This post was written by Hatchet reporter Cailley LaPara.
The members of the Women as Leaders and Agents of Change panel seem to have it all: high-profile positions, jobs with the top companies in D.C. and daily opportunities to impact policy.
But it’s not as effortless as they make it look.
Hosted by GW, the panel brought together six public affairs leaders Thursday to talk about how to make career goals and how to overcome the obstacles women may face in the workplace. Here are five takeaways from their discussion:
1. Let go of plans and seize opportunities
Hannah Kim, press secretary for Rep. Charlie Rangel (D-N.Y.), said she always dreamed of becoming a U.S. diplomat to Korea. But her plans to go to law school all changed when she was in a car crash.
“When you’re 22, you think you have all the time in the world to do A, B, C and D, all the way to Z. And you say, ‘When I achieve a certain level, I will do this,’” Kim said.
She said ambitious young professionals can be tempted to plot out their futures on spreadsheets, but careers don’t always go according to plan.
Anna Tunkel said she didn’t know what she was signing up for when she took her first job at APCO Worldwide. But she said taking the leap paid off and led to an exciting and dynamic career.
“Take chances and do things that are really outside your comfort zone,” said Tunkel, who is now the vice president of strategic initiatives.
2. Learn to handle the balancing act
Women who aspire to “have it all” have to balance their families with their work. Christina Bellantoni, editor in chief of Roll Call, said women must learn to juggle responsibilities and goals, but they ultimately have to prioritize.
“Balance is hard for everybody whether you’re super successful or not, whether you have one job or five,” said Bellantoni, who moderated the event. “But the number one thing is understanding what you want for yourself. Set out to achieve that, and the rest of it falls into place.”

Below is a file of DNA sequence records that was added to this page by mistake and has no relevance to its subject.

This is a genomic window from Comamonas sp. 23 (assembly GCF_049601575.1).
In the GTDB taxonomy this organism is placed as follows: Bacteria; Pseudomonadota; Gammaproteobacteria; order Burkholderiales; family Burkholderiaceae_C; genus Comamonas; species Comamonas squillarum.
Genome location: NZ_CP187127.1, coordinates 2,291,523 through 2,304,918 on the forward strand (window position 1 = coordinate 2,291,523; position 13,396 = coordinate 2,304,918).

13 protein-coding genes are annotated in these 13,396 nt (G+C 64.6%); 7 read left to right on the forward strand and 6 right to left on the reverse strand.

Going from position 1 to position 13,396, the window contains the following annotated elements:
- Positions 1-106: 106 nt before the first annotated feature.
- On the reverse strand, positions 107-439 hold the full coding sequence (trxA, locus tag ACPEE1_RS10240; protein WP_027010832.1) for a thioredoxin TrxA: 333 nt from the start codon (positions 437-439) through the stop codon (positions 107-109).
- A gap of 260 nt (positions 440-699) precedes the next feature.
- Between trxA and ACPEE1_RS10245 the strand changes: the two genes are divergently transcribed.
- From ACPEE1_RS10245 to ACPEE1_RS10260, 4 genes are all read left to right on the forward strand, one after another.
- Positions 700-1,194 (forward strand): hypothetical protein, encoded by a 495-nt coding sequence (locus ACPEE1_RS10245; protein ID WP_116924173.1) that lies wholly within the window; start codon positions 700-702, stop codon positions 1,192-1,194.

3. Keep it in persepctive
While a pay gap exists between men and women in the U.S., Tunkel said women in other parts of the world face even more daunting challenges.
“We can talk all we want about how women have less opportunities, which is true, but at the same time, the amount of things you all here achieve is just remarkable,” Tunkel said.
4. Remember where you come from
Success is never a solitary achievement. All of the panelists credited their success to the help of role models, mentors and family.
“I think a lot of who I am and how I ended up really started with how I was raised,” Scoles said. “My parents always instilled the belief in me that there wasn’t something I couldn’t do.”
Frances Colón, deputy science and technology adviser to the U.S. Secretary of State, said her single mother continues to inspire her.
“I’ve had amazing moments, but I think that seeing an independent mother, who very much raised me on her own, just taught me there were never any obstacles,” she said.
5. Speak up.
Kim said she applied to work for Rangel for years before her determination finally landed her the job.
“They called me and said, ‘We know how aggressive you are, we know how crazy you are, and we can trust you’re going to be very loyal to the congressman, so can you come in and be part of our office?’ And here I am,” she said.